In my practice, I have many patients asking about the benefits of Anti-Inflammatory diet and what are the best products to use with it. Below you will find an excellent article written by Jaclyn Chasse, ND. But before you get familiarized what an Anti-Inflammatory Diet is, I would like to clarify that is not a diet in trendy sense – this is not a weight loss program (although some can loose weight on it simply because people start eating healthier), nor is it an eating plan designed for a short period of time. In other words, it is transformation into good eating habits, selecting and preparing foods based to maintain optimum health.
An Anti-Inflammatory Diet For The Whole Family
Inflammation is an underlying mechanism of action for many chronic diseases, including cancer, cardiovascular disease, osteoporosis, autoimmunity and more. As integrative practitioners, it’s essential to think about patients’ diets and other lifestyle interventions that can help promote health and prevent these chronic illnesses.
As its name suggests, an anti-inflammatory diet is an excellent way to not only manage inflammation, but also decrease immune system stimulation. It is also a great way to provide the entire family with delicious snacks and meals. The diet, which is very similar to the Mediterranean diet, focuses on plant-based foods. Consequently, it is very high in flavonoids, polyphenols and other antioxidants, which help to support a balanced state of inflammation.1 It also has an abundance of healthy omega-3 fats derived from fish, nuts and seeds.
Here are some tips to help your patients implement an anti-inflammatory diet for the whole family:
Eat the rainbow. An anti-inflammatory diet should be, above all things, very colorful. Pink salmon, oranges, yellow peppers, green kale, blueberries, purple cabbage and other multi-hued foods not only contribute to beautiful meals that entice the entire family, but they have multiple health benefits as well. Food pigments provide a diverse array of antioxidants that help combat oxidative stress, a bi-product of chronic inflammation.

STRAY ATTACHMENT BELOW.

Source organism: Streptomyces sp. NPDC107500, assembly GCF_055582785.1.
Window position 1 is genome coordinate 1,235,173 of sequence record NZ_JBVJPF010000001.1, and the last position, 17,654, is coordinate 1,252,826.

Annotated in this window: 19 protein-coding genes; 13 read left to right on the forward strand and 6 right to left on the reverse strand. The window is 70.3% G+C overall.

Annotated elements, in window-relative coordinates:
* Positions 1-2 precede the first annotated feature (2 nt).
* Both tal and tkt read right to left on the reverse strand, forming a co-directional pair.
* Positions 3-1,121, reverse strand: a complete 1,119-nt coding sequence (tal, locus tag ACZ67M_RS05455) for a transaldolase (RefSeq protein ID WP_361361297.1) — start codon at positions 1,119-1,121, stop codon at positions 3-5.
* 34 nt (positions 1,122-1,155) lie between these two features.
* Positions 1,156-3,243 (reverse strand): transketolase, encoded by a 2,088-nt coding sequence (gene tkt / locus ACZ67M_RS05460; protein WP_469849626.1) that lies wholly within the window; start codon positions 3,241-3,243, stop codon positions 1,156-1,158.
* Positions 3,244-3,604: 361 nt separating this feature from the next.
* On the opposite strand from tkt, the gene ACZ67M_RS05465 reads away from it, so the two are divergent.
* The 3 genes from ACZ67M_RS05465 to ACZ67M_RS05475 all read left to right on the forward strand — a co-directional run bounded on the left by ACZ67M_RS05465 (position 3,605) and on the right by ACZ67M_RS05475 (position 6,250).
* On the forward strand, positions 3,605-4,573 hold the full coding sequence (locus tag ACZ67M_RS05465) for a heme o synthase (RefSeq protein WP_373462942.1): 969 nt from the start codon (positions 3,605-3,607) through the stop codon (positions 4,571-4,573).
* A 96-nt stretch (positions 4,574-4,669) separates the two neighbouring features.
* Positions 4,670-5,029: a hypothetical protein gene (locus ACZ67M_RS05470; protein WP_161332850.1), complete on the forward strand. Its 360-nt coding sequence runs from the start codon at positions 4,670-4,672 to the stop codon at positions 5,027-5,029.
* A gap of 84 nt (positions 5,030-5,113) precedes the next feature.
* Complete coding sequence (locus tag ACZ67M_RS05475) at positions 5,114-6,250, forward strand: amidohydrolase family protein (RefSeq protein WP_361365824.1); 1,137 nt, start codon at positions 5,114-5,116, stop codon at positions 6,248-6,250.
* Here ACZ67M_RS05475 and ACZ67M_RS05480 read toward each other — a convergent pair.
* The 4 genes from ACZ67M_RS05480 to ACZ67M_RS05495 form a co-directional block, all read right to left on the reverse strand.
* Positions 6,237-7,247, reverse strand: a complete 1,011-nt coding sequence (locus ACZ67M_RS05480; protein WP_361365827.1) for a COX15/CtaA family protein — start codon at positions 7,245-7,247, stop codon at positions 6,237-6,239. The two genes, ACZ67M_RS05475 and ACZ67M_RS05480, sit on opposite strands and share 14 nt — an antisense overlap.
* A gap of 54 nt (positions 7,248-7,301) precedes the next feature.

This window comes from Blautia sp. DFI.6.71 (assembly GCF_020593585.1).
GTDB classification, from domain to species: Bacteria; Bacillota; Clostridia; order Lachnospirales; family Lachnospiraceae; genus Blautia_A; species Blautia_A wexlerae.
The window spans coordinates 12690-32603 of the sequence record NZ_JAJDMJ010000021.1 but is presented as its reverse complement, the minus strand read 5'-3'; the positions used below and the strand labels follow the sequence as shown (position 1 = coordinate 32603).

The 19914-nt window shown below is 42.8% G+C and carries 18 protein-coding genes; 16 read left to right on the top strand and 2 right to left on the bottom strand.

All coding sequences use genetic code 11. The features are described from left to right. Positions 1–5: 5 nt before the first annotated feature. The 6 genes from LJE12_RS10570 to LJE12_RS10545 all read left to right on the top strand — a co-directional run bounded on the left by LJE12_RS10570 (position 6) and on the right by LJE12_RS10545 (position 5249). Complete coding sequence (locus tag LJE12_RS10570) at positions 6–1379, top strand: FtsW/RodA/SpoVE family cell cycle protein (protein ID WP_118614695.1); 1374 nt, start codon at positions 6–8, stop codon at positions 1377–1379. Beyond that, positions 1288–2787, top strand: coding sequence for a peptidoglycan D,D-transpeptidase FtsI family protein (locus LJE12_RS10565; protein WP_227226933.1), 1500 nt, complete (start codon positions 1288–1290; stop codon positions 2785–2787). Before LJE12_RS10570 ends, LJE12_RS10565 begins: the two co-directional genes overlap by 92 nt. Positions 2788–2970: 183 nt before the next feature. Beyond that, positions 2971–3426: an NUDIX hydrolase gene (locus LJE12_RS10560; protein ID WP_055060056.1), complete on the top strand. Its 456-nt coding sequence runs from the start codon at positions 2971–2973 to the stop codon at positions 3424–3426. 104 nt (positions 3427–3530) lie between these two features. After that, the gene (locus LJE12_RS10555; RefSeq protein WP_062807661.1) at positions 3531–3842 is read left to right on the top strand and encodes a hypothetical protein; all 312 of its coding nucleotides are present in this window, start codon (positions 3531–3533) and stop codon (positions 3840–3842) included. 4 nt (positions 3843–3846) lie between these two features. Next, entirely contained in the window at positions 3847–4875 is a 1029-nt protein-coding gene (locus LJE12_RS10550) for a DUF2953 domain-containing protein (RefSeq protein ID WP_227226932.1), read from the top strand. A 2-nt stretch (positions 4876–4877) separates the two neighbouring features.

Bring on the healthy fat. Kiss your low-fat cookbooks goodbye! An anti-inflammatory diet includes a moderate intake of fat that is heavily slanted towards omega-3 fats. If your patients won’t eat omega-3-rich coldwater fish, you can encourage them to get healthy fats from plant sources. Nuts and seeds, particularly flaxseeds, walnuts, pumpkinseeds and their oils, provide alphalinolenic acid (ALA)-based omega-3s. While ALA doesn’t convert very efficiently into the EPA or DHA found in fish oils, it is still a good choice to support healthy inflammation.
Keep it fresh. An anti-inflammatory diet is rich in whole foods and minimizes the intake of processed food. Encourage your patients to choose foods with as few ingredients as possible (a true whole food has only one) and to select fresh food over frozen or otherwise preserved. Not only will the taste be superior, but fresh foods usually have higher nutrient content than their processed counterparts and can exert their full anti-inflammatory potential.
This delicious, plant-based diet is a great recommendation for any patient with a chronic inflammatory condition, but also provides a healthy foundation for the entire family’s health.
If you enjoyed this post, you might want to read the famous “The Page Fundamental Food Plan”
Additionally, you can read another great post written by Dr. Andrew Weil, MD.
“Anti-Inflammatory Diet & Pyramid”
1. Geronikaki AA. et al. Comb Chem High Throughput Screen, 2006 Jul;9(6):425-42.